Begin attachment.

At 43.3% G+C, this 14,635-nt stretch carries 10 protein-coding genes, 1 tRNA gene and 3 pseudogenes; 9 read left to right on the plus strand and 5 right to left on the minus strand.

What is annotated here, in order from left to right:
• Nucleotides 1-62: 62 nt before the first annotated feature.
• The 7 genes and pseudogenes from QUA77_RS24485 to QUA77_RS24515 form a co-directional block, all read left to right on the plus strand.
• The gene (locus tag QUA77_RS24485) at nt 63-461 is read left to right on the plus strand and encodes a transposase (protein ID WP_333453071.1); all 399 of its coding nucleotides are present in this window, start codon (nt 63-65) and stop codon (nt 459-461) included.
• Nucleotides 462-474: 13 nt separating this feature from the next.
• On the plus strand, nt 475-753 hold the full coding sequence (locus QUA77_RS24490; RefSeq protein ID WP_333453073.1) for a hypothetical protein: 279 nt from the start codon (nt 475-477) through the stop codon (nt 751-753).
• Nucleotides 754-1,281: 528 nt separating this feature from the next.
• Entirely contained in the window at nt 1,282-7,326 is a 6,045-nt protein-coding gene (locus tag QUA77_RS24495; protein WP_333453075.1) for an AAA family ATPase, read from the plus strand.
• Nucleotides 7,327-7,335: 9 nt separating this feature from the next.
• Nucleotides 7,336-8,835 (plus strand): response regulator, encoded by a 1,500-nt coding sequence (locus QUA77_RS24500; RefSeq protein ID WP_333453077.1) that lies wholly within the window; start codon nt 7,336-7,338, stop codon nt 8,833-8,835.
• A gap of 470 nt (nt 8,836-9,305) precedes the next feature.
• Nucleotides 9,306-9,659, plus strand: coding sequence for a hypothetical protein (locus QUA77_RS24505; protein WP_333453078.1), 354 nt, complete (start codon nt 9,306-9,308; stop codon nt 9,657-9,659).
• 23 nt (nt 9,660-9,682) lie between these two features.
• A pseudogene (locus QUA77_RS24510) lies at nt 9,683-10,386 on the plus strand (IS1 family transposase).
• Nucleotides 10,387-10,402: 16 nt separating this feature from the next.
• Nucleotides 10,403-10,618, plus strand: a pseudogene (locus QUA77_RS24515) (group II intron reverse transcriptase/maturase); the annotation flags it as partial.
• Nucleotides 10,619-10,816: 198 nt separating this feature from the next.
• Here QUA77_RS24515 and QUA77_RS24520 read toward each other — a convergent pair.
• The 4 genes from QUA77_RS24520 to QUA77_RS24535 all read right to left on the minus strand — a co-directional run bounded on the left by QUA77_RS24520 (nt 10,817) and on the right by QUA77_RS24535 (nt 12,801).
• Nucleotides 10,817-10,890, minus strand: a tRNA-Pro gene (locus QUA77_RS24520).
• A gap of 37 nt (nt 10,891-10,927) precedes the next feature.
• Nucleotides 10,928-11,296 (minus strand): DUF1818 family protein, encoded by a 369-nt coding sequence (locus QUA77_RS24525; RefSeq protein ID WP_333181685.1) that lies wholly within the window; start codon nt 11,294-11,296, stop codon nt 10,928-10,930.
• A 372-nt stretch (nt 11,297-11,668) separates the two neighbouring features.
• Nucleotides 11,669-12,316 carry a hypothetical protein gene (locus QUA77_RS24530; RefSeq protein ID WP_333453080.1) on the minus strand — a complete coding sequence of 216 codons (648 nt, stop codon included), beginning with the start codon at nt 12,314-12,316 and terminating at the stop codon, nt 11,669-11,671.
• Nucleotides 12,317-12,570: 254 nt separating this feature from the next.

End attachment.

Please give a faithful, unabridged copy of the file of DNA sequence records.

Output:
At 43.3% G+C, this 14,635-nt stretch carries 10 protein-coding genes, 1 tRNA gene and 3 pseudogenes; 9 read left to right on the plus strand and 5 right to left on the minus strand.

What is annotated here, in order from left to right:
• Nucleotides 1-62: 62 nt before the first annotated feature.
• The 7 genes and pseudogenes from QUA77_RS24485 to QUA77_RS24515 form a co-directional block, all read left to right on the plus strand.
• The gene (locus tag QUA77_RS24485) at nt 63-461 is read left to right on the plus strand and encodes a transposase (protein ID WP_333453071.1); all 399 of its coding nucleotides are present in this window, start codon (nt 63-65) and stop codon (nt 459-461) included.
• Nucleotides 462-474: 13 nt separating this feature from the next.
• On the plus strand, nt 475-753 hold the full coding sequence (locus QUA77_RS24490; RefSeq protein ID WP_333453073.1) for a hypothetical protein: 279 nt from the start codon (nt 475-477) through the stop codon (nt 751-753).
• Nucleotides 754-1,281: 528 nt separating this feature from the next.
• Entirely contained in the window at nt 1,282-7,326 is a 6,045-nt protein-coding gene (locus tag QUA77_RS24495; protein WP_333453075.1) for an AAA family ATPase, read from the plus strand.
• Nucleotides 7,327-7,335: 9 nt separating this feature from the next.
• Nucleotides 7,336-8,835 (plus strand): response regulator, encoded by a 1,500-nt coding sequence (locus QUA77_RS24500; RefSeq protein ID WP_333453077.1) that lies wholly within the window; start codon nt 7,336-7,338, stop codon nt 8,833-8,835.
• A gap of 470 nt (nt 8,836-9,305) precedes the next feature.
• Nucleotides 9,306-9,659, plus strand: coding sequence for a hypothetical protein (locus QUA77_RS24505; protein WP_333453078.1), 354 nt, complete (start codon nt 9,306-9,308; stop codon nt 9,657-9,659).
• 23 nt (nt 9,660-9,682) lie between these two features.
• A pseudogene (locus QUA77_RS24510) lies at nt 9,683-10,386 on the plus strand (IS1 family transposase).
• Nucleotides 10,387-10,402: 16 nt separating this feature from the next.
• Nucleotides 10,403-10,618, plus strand: a pseudogene (locus QUA77_RS24515) (group II intron reverse transcriptase/maturase); the annotation flags it as partial.
• Nucleotides 10,619-10,816: 198 nt separating this feature from the next.
• Here QUA77_RS24515 and QUA77_RS24520 read toward each other — a convergent pair.
• The 4 genes from QUA77_RS24520 to QUA77_RS24535 all read right to left on the minus strand — a co-directional run bounded on the left by QUA77_RS24520 (nt 10,817) and on the right by QUA77_RS24535 (nt 12,801).
• Nucleotides 10,817-10,890, minus strand: a tRNA-Pro gene (locus QUA77_RS24520).
• A gap of 37 nt (nt 10,891-10,927) precedes the next feature.
• Nucleotides 10,928-11,296 (minus strand): DUF1818 family protein, encoded by a 369-nt coding sequence (locus QUA77_RS24525; RefSeq protein ID WP_333181685.1) that lies wholly within the window; start codon nt 11,294-11,296, stop codon nt 10,928-10,930.
• A 372-nt stretch (nt 11,297-11,668) separates the two neighbouring features.
• Nucleotides 11,669-12,316 carry a hypothetical protein gene (locus QUA77_RS24530; RefSeq protein ID WP_333453080.1) on the minus strand — a complete coding sequence of 216 codons (648 nt, stop codon included), beginning with the start codon at nt 12,314-12,316 and terminating at the stop codon, nt 11,669-11,671.
• Nucleotides 12,317-12,570: 254 nt separating this feature from the next.